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Mass balance of East Antarctic glaciers and ice shelves from satellite data

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Abstract:

The velocity and mass discharge of nine major East Antarctic glaciers not draining into the Ross or Filchner-Ronne Ice Shelves is investigated using interferometric synthetic aperture radar (InSAR) data from the European Remote-sensing Satellite 1 and 2 (ERS-1/2) and RADARSAT-1.The glaciers are: David, Ninnis, Mertz, Totten, Scott, Denman, Lambert, Shirase and Stancomb-Wills. InSAR is used to locate their grounding line with precision. Ice velocity is measured with either InSAR or a speckle-tracking technique. Ice thickness is deduced from prior-determined ice-shelf elevation assuming hydrostatic equilibrium. Mass fluxes are calculated both at the grounding line and at a flux gate located downstream. The grounding-line flux is compared to a mass input calculated from snow accumulation to deduce the glacier mass balance. The calculation is repeated at the flux gate downstream of the grounding line to estimate the average bottom melt rate of the ice shelf under steady-state conditions. The main results are: (1) Grounding lines are found several tens of km upstream of prior-identified positions, not because of a recent ice-sheet retreat but because of the inadequacy of prior-determined grounding-line positions. (2) No gross imbalance between outflow and inflow is detected on the nine glaciers being investigated, with an uncertainty of 10-20%. Prior-determined, largely positive mass imbalances were due to an incorrect localization of the grounding line. (3) High rates of bottom melting (24 ± 7 m ice a-1) are inferred near grounding zones, where ice reaches the deepest draft. A few glaciers exhibit lower bottom melt rates (4 ± 7 m ice a-1). Bottom melting, however, appears to be a major source of mass loss on Antarctic ice shelves.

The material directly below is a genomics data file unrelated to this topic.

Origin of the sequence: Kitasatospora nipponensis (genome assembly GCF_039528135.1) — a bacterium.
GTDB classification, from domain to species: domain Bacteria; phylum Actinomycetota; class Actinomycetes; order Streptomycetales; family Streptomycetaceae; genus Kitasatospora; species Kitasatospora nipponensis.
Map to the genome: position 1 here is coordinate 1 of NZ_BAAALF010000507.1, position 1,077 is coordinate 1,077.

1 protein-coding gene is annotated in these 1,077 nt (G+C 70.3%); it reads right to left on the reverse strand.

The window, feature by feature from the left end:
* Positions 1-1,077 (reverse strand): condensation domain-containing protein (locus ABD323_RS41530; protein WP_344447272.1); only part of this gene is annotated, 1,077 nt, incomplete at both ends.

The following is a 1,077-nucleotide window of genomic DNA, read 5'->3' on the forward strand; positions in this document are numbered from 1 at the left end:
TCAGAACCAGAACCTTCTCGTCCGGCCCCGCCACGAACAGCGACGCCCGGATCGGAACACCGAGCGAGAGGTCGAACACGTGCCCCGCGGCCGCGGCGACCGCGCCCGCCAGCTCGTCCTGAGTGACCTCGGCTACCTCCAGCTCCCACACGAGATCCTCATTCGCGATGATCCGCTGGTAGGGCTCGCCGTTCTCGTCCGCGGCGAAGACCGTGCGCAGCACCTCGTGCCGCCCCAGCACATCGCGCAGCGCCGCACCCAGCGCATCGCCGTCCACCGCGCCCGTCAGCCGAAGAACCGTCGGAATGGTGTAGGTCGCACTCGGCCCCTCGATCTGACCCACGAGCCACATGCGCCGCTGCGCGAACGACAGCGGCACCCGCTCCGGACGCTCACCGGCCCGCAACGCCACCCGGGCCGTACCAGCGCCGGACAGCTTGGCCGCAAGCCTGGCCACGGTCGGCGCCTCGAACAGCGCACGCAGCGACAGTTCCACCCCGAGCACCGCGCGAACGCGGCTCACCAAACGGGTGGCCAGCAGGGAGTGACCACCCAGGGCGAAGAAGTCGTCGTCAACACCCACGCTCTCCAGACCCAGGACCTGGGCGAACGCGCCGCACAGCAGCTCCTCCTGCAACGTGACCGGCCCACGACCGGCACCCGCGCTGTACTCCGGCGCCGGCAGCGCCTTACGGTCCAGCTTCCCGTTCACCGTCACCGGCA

Document Type: Research Article

DOI: http://dx.doi.org/10.3189/172756402781817419

Publication date: January 1, 2002

More about this publication?
  • The Annals of Glaciology is a peer-reviewed, thematic journal published 2 to 4 times a year by the International Glaciological Society (IGS). Publication frequency is determined and volume/issue numbers assigned by the IGS Council on a year-to-year basis and with a lead time of 3 to 4 years. The Annals of Glaciology is included in the ISI Science Citation Index from volume 50, number 50 onwards.

    Themes can be on any aspect of the study of snow and ice. Individual members can make a suggestion for a theme for an Annals issue to the Secretary General, who will forward it to the IGS Publications Committee. The IGS Publication Committee will make a recommendation for an individual themed Annals issue, together with a potential Annals Chief Editor for that issue, to IGS Council. The IGS Council will make the decision whether to proceed, taking into account the spread of topics and the overall capacity for publication of pages in Annals.

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